Manchester City footballer Raheem Sterling has said more must be done to tackle racism in sport, adding that t-shirts and social media posts are not enough.
The 24-year-old, who has been subject to racist abuse on the pitch from crowds, said: It’s not any disrespect to Kick It Out but the campaigns, with the t-shirts and stuff, I feel it shows people what you’re trying to say but what is actually being put in place? We need to help people like Kick It Out push it a bit more.
The winger believes posts on social media have a limited and temporary impact.
Speaking to Sky Sports News, he said: The other day the Premier League suggested to post this blackout thing. Again, it was just like ‘Ok, it goes on social media. Then people see it. But what does that do? What does that actually do? What is the outcome of that?’
Is it a campaign for three days and it blows over or are we going to do something that says, ‘this is what we’re doing and from now on. This is how it’s going to go’.
That’s what we, every player who has been in this situation, would like. I don’t think these social media posts, these t-shirts are doing anything. It’s not going to change anything.
Sterling’s aim is to get to a point where players coming out on the pitch know no one will dare to even chant one word at them.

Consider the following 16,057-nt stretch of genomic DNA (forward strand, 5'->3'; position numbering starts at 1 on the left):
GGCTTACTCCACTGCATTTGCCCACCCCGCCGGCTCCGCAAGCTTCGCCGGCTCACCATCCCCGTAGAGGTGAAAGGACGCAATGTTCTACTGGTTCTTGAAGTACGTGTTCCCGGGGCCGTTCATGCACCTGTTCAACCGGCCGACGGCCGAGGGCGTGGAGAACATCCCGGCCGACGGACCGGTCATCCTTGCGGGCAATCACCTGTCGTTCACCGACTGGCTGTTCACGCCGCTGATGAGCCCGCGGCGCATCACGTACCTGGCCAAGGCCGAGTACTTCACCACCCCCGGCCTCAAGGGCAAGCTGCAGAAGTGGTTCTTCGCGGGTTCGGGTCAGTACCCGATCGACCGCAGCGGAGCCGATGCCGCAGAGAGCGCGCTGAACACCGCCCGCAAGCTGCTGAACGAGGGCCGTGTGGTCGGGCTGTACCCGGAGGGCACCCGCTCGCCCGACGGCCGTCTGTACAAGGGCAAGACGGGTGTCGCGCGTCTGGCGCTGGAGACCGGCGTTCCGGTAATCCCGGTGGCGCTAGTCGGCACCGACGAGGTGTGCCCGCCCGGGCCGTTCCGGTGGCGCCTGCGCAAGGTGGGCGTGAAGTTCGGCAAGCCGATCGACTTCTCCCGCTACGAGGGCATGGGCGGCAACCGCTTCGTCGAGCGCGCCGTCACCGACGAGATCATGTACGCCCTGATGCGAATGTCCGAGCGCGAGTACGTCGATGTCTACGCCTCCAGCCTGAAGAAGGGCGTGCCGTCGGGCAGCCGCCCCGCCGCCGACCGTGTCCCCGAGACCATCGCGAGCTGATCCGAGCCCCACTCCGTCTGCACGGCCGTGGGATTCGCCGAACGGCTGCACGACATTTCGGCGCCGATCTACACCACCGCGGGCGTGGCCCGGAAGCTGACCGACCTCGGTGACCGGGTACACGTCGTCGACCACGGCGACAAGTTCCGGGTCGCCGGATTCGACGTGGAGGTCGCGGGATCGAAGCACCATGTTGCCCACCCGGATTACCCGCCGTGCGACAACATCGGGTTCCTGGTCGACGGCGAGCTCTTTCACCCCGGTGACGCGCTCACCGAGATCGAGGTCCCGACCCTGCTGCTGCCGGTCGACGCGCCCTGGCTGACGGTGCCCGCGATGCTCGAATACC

Sterling, who was born in Jamaica but moved to the UK at the age of five, highlighted how difficult some black players find speaking out and the backlash they receive when they do.
He said: No one really says anything. No one expresses their feelings and I think that’s wrong.
But, at the same time, no one really wants any backlash or if any of it went wrong. But when I wanted to say something it was purely just to get people on the outside to understand what it’s really like for some of these players.
The attacks other players have had from a young age surprised Sterling, who said he did not have many racially abusive experiences growing up.
I probably had it lightly because I haven’t had that many experiences growing up. It was more, as I keep explaining, when I came up north.
But speaking to players like Fabian [Delph], growing up in Leeds, Bradford, and then telling me about some of their experiences, it’s crazy to know some of this stuff happens here to 15, 16-year-old kids.
We have an opportunity and a chance to make something that’s not just now but that, in 10 years’ time, players know when they get on a football field that stuff like that can’t happen.
That’s what we need to put in place. Something that makes people think more than twice.
Last month, Sterling was praised for his generosity after buying 550 tickets to this weekend’s FA Cup semi-final and donating them to students at his former school.
In 2016, he was named an ambassador for a police charity in Manchester, and in 2018 he helped with plans to launch an academy for underprivileged children.